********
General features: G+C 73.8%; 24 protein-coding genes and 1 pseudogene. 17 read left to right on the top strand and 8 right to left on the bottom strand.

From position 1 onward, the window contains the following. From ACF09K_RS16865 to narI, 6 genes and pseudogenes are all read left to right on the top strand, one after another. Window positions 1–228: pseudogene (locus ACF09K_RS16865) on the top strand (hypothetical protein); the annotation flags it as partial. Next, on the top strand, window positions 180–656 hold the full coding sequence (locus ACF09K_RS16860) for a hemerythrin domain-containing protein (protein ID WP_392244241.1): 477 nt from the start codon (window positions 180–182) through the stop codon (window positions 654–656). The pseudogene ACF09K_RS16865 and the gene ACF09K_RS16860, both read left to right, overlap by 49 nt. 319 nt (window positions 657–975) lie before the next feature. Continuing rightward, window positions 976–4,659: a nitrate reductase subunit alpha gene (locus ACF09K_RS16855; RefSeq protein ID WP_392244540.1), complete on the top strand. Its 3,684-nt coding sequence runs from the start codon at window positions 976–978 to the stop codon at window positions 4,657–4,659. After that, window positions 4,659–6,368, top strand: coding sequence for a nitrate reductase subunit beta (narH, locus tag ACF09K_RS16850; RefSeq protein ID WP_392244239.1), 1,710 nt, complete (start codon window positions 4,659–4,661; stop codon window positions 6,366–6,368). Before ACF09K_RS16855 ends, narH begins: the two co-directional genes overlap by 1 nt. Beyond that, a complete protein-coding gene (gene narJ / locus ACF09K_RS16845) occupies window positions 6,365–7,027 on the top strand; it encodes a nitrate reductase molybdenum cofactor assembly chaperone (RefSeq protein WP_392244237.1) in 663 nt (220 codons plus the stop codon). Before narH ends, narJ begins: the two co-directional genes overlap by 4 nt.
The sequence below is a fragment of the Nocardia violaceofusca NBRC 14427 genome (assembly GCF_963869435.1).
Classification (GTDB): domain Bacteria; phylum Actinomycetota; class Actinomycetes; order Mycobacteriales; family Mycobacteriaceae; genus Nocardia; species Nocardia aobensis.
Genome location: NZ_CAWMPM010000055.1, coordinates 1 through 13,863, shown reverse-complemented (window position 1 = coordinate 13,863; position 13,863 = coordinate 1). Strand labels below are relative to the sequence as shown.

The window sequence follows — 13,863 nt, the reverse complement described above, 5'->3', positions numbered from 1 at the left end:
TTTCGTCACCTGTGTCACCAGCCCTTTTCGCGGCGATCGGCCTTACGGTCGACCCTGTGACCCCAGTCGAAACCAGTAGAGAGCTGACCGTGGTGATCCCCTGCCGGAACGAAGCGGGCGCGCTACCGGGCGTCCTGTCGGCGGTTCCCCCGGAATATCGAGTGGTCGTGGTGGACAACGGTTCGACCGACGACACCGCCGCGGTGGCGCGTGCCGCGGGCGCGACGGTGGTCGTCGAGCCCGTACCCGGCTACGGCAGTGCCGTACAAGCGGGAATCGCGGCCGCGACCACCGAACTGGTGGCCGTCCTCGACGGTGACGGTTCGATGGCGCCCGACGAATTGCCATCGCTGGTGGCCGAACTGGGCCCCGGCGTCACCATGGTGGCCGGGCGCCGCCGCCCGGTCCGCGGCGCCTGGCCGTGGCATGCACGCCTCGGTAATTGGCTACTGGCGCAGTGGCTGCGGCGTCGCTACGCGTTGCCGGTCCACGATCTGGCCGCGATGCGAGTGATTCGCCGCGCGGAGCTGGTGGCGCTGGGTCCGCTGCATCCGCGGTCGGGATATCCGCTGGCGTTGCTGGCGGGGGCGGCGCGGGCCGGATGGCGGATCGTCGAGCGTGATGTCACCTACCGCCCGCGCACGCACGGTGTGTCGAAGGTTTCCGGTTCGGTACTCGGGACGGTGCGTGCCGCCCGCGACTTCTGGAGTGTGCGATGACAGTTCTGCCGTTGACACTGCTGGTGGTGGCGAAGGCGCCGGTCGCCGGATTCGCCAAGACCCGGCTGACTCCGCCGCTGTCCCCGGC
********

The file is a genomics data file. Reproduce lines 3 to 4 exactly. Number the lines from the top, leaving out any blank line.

The sequence below is a fragment of the Nocardia violaceofusca NBRC 14427 genome (assembly GCF_963869435.1).
Classification (GTDB): domain Bacteria; phylum Actinomycetota; class Actinomycetes; order Mycobacteriales; family Mycobacteriaceae; genus Nocardia; species Nocardia aobensis.